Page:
I’ve already started over with one and I’m still not completely happy with it and am contemplating starting over again.

    • dwsmith

      Vera, you are letting your critical voice win. Just finish it and move on to something else. Nothing in this business is ever perfect, but if you let the critical voice win, it will never be anything at all.

  • Thomas Bennett


    An emotion workshop is a great idea. I’ve been studying online marketing under Charlie Page since 2006. The question he asks with everything he sells is, “How is the customer transformed by the experience?”

    Readers are transformed by stories that give them an emotional experience. Lester Dent says it in his Master Plot Formula, “Is the punchline enough to leave the reader with that WARM FEELING”

    Good art is art is art that evokes a feeling from the audience. That’s why depth is so important. It establishes empathy between the reader and the point of view character necessary for transmitting emotion off the page.

    I think that’s why I’m having such a hard time with the novel Contact when I loved the movie. There are long periods where science is explained and the reader is simply told about the history of a character without letting them experience the important moments ALONG WITH the character.

    I hope you do the emotion workshop. I’m studying it myself by taking apart Cold Days and Skin Game by Jim Butcher, and Watch Your Back by Donald Westlake, my 3 favorite novels.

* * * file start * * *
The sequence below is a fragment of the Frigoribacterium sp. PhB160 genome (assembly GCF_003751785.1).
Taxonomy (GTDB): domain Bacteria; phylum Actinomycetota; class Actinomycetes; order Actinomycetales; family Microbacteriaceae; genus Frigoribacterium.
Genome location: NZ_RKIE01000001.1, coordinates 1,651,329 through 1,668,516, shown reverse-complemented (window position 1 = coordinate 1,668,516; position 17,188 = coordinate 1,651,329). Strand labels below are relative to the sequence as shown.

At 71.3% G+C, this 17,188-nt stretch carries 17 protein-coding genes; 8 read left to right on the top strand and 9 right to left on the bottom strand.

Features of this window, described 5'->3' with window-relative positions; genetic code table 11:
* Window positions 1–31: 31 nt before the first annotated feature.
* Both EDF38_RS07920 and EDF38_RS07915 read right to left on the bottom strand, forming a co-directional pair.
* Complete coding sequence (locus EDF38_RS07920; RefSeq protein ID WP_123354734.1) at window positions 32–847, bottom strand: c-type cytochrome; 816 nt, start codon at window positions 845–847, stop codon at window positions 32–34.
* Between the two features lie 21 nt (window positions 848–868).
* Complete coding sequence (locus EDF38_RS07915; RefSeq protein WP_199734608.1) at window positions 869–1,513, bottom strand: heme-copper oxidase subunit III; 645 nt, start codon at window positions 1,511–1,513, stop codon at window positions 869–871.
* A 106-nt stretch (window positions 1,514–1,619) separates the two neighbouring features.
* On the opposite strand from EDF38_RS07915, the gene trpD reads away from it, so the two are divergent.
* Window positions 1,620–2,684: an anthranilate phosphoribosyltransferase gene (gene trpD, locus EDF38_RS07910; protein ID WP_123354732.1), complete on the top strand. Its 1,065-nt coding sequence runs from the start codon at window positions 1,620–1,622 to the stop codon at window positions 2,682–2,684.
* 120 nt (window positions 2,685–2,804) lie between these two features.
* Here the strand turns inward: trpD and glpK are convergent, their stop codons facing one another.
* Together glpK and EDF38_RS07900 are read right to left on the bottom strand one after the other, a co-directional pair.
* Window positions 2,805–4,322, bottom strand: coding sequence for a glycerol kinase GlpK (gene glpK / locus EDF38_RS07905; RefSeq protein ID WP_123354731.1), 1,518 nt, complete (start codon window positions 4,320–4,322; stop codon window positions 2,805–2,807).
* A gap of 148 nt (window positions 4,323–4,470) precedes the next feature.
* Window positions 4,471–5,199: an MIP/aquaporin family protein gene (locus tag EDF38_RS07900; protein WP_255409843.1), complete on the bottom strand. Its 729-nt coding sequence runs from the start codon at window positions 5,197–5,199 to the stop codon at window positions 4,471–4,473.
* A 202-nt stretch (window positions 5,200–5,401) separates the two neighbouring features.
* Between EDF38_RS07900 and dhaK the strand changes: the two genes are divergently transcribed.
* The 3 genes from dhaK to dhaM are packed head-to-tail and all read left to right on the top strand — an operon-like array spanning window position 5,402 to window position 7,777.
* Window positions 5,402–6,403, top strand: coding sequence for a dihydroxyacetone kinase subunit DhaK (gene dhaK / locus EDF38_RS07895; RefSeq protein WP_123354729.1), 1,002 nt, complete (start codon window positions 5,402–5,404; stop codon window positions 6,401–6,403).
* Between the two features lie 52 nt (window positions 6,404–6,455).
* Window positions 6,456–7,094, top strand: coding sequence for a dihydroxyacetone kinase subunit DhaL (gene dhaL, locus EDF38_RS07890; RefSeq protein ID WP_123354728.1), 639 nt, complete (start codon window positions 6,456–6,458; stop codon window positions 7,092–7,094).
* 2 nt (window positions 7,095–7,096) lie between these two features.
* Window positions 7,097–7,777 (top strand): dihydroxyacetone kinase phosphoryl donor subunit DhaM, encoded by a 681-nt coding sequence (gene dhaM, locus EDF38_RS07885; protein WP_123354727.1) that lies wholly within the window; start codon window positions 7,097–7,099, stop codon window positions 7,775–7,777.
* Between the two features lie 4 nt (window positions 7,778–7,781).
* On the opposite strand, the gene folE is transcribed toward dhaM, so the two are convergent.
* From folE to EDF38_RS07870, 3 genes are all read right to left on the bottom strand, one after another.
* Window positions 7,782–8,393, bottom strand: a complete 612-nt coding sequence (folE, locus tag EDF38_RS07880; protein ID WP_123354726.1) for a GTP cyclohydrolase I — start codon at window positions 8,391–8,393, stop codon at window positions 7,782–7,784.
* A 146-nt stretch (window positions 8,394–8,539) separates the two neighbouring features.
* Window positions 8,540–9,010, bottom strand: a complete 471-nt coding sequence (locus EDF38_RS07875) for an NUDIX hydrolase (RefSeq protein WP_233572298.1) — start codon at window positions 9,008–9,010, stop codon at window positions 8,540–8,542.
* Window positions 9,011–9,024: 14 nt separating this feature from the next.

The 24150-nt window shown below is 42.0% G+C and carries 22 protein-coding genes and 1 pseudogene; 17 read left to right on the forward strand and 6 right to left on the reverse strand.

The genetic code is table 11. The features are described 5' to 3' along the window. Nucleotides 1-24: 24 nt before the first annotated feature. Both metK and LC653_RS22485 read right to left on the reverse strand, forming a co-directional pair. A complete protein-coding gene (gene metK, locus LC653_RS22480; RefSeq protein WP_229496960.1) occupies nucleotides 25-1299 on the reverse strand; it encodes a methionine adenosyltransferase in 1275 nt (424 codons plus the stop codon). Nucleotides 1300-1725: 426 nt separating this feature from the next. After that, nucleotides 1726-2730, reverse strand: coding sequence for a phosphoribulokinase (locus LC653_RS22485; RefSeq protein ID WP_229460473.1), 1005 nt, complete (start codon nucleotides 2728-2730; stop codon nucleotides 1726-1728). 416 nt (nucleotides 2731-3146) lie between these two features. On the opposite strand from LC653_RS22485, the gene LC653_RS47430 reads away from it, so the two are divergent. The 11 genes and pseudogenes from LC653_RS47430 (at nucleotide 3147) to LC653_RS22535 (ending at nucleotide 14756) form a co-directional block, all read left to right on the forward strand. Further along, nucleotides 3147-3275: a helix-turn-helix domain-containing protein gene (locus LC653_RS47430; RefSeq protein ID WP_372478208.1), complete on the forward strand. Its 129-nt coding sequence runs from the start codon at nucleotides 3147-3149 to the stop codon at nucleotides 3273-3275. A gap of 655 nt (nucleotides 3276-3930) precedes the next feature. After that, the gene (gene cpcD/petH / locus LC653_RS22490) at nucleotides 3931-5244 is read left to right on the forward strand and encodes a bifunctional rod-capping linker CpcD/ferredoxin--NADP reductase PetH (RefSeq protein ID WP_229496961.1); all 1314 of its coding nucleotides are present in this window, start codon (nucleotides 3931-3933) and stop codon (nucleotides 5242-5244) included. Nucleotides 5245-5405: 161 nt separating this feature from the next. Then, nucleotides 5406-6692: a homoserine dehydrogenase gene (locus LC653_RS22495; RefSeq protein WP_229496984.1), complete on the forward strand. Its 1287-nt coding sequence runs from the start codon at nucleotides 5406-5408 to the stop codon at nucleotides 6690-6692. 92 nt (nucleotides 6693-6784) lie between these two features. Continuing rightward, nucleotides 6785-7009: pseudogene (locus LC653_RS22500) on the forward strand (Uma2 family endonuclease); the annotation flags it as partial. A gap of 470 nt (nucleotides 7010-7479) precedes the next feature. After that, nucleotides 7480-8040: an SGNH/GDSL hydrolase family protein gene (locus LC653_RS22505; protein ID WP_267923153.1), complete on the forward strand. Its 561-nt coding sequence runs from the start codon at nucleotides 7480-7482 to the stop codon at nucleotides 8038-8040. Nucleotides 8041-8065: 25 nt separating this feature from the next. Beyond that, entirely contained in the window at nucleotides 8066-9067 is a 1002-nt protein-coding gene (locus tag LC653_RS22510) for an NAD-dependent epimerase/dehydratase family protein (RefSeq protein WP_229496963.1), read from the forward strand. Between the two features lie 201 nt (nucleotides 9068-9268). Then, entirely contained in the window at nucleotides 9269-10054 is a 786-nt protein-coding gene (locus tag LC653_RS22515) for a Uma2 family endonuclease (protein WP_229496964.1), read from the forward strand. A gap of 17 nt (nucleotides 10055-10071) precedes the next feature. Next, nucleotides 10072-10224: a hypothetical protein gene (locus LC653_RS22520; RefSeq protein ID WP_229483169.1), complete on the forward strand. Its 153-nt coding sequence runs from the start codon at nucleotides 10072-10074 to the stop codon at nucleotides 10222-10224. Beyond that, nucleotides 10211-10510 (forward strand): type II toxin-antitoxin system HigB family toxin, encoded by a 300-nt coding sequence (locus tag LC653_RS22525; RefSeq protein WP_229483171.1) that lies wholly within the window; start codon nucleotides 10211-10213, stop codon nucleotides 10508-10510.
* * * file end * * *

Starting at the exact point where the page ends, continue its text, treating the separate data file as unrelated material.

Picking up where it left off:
Maybe I’ll be the only one to take it but I’d be thrilled to learn what I don’t know to look for in my studies.

    That’s the coolest thing to me about the craft of writing. It’s magic that can be taught. And at earlier levels the magic is totally invisible.

    Thanks for giving me space to get my thoughts in order.

    Still waiting on another CT scan of my foot to prove definitively that I’m right, but at least the pain is under control. I think I may join you in March in a different way. Just see how many words I write in the year if I write 15 minutes a day. I can manage 15 minutes a day on every day, with the possible exception of surgery days.

  • Linda Jordan

    I would love an emotions workshop! Don’t understand how I can feel so much for the characters and with them and still be unable to get it out onto the page.

    The pop-up workshops don’t work for me. I don’t have that sort of control over my schedule right now. But if it were one of the regular monthly workshops, I’d take it in a heartbeat.

    • dwsmith

      Linda, pop-ups are not workshops. Just sort of a focused idea kind of thing. The emotions will be a regular six-week workshop with assignments and everything.

  • allynh

    The example I have is the Foreigner series by C.J. Cherryh. I’m reading through it for the second time. They are the type of books that keep me reading well past my sell-by-date and I have to force myself to go to bed. Then I wake running through the story, worrying about the characters even though I know how the story goes. HA!

    The books have emotion, pacing, and are an example of a series that is 19 books long, so far, with no end in sight. Each book is over 100k. The series is broken into trilogies that each cover a story arc.

    I’m also working through the TV series, How I Met Your Mother, for the same thing. Each episode is 22 minutes, highly compressed. If I were to novelize each episode I’d have to start with a minimum 50 manuscript pages, just to start.